Different Lived Experiences Shape Views of Haverhill Mayoral Candidates at First Forum

Haverhill mayoral candidates, top row, from left, George Eleftheriou, City Councilor Melinda E. Barrett and retired Patrolman Guy E. Cooper. Bottom, from left, School Committee member Scott W. Wood Jr. and Debra M. Campanile. (Jay Saulnier photograph for WHAV News.)

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Haverhill residents got their first opportunity last night to meet and hear from several of the candidates for the upcoming mayoral election.

Five of the six declared candidates took part in a nearly two-hour Haverhill Mayoral Candidates Forum sponsored by the Greater Haverhill Clergy Association. Their resumes are significantly diverse and, not surprisingly, their answers very often reflected their backgrounds. For example, asked what they believed are the most pressing challenges facing Haverhill at this time, City Councilor Melinda E. Barrett mentioned a number of the issues which have been addressed by the Council in the last several months.

“We have problems with our education system that we have to address. We have problems with our infrastructure. We have an opioid crisis,” she explained.

Recently retired Patrolman Guy E. Cooper answered the biggest problems are in the streets. “Some of the most pressing things that I’ve seen in the city are homelessness. We have a lot of homeless people. I believe that the city can do a lot better,” he said.

Cooper also pointed to mental health issues and a lack of downtown parking.

Responding to a question asked by an audience member regarding how, as mayor, she would handle racism in schools and its resultant trauma, Debra Campanile, a former U.S. Treasury customer service manager, said it’s all about listening and talking to each other.

“Open communication. We have to find out exactly what is going on, maybe setup focus groups. I’m big with that,” she told the audience gathered Armenian Apostolic Church at Hye Pointe in Haverhill.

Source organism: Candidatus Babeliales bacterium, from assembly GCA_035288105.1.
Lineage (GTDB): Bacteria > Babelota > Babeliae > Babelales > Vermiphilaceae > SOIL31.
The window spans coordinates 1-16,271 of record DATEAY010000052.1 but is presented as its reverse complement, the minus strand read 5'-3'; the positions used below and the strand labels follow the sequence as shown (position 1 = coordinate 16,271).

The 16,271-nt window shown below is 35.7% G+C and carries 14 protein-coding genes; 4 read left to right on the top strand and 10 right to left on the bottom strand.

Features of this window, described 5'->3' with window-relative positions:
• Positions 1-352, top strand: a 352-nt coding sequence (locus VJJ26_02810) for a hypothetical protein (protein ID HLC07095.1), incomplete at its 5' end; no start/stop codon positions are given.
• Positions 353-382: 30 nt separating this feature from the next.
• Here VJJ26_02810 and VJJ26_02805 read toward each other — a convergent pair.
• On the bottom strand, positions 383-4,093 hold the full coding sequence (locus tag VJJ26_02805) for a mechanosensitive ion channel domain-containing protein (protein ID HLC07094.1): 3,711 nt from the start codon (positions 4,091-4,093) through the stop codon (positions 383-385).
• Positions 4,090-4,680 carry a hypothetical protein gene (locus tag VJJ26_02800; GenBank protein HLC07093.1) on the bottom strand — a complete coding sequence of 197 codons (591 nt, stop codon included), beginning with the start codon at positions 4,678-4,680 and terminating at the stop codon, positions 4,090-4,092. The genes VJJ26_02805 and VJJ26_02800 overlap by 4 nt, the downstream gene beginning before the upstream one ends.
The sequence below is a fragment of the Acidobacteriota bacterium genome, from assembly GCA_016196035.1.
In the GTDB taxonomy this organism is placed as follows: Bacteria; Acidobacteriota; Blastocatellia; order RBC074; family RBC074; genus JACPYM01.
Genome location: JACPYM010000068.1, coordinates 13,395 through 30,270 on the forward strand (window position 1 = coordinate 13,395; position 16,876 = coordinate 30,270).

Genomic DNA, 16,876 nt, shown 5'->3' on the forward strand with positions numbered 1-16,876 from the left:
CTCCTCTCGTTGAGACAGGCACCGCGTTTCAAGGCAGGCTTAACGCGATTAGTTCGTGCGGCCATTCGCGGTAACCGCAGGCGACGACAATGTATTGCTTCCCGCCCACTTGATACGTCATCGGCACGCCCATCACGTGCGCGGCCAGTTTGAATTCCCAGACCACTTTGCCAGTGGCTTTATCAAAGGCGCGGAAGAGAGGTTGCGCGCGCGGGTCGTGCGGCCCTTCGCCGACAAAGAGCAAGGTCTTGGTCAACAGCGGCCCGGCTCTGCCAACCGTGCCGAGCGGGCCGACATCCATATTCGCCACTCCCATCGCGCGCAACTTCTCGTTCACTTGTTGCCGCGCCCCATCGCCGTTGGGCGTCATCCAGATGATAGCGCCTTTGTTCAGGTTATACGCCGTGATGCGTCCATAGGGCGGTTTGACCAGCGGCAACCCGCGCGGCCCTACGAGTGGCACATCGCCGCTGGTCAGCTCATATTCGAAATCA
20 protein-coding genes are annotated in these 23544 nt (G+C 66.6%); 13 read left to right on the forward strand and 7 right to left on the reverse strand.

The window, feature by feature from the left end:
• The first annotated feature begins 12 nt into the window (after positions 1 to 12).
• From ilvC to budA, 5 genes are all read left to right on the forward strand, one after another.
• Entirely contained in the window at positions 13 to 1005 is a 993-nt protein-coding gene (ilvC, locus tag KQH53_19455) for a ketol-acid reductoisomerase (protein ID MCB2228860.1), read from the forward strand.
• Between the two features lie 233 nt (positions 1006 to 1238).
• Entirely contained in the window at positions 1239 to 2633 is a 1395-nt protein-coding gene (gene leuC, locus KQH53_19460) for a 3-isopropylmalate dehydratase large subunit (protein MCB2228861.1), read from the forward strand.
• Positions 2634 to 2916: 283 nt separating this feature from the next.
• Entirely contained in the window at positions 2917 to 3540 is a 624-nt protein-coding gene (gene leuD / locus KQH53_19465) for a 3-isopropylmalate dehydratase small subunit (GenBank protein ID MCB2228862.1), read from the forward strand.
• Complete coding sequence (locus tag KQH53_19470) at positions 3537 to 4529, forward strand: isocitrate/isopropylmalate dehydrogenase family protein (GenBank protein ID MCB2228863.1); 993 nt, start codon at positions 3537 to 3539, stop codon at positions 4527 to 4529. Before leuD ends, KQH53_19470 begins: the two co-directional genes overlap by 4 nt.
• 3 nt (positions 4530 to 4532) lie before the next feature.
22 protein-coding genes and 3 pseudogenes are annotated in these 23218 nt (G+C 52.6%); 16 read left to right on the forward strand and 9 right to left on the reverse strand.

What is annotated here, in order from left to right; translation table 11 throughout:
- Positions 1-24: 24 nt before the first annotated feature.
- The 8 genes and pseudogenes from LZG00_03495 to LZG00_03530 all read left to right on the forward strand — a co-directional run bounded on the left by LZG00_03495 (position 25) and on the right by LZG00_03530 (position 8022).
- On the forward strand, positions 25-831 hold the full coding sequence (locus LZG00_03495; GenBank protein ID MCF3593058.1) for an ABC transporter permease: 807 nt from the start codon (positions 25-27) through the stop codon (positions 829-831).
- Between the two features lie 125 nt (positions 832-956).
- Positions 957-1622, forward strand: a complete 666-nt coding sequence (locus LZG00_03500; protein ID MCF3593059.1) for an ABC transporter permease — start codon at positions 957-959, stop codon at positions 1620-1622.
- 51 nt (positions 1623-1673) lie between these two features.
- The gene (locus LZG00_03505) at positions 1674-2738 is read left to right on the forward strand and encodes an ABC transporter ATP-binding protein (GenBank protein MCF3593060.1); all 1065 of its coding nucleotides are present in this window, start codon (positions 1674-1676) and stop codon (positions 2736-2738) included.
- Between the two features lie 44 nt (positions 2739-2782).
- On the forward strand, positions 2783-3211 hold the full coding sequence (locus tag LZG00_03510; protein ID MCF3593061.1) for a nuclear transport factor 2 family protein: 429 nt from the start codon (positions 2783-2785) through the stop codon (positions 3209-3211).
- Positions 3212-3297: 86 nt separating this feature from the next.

Asked the same question, School Committee member Scott W. Wood Jr. said the issue must be addressed in school curriculum.

“I think you need to build those issues of bias into your curriculum. You need to make sure that each school has adjustment counselors available when those needs arise,” he explained.

Unique answers came from George Eleftheriou, a small business owner and inventor who suggested moving the downtown bus station next to the train station in order to provide more parking downtown. In addition, asked about how the city could find the money needed to clean up the Merrimack River Eleftheriou floated an idea that was a bit out of the box.

“How do you tell people we are going to fix something that they don’t even use? I have an ambitious plan to unite all of the communities with a regatta,” he said.

Not in attendance at the forum was former Assistant Harbormaster Timothy Slavit.

That forum was divided into two parts, beginning with prepared questions candidates received in advance. The second portion of the forum involved impromptu questions from members of the public.

Candidates have until Friday, July 21 to take out nomination papers and until the following Tuesday, July 25 to return them with enough valid signatures.

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